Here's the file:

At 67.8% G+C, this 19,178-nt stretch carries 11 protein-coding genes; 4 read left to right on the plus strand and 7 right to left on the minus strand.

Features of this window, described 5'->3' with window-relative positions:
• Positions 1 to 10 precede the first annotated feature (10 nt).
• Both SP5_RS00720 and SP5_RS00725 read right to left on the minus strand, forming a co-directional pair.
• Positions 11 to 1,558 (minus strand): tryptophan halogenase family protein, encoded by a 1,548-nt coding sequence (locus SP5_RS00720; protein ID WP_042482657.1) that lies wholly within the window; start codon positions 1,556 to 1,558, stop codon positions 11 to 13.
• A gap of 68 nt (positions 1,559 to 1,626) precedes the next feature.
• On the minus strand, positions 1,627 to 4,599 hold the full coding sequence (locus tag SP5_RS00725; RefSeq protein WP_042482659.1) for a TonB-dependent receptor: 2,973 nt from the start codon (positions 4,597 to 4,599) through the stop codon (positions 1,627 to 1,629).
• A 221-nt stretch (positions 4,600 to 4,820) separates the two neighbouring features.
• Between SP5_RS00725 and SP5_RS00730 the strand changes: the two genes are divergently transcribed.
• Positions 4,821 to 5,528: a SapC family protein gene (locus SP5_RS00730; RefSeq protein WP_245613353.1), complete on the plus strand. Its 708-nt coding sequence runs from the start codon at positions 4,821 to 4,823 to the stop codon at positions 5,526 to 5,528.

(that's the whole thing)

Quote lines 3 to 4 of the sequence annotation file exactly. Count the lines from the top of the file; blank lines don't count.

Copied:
• Positions 1 to 10 precede the first annotated feature (10 nt).
• Both SP5_RS00720 and SP5_RS00725 read right to left on the minus strand, forming a co-directional pair.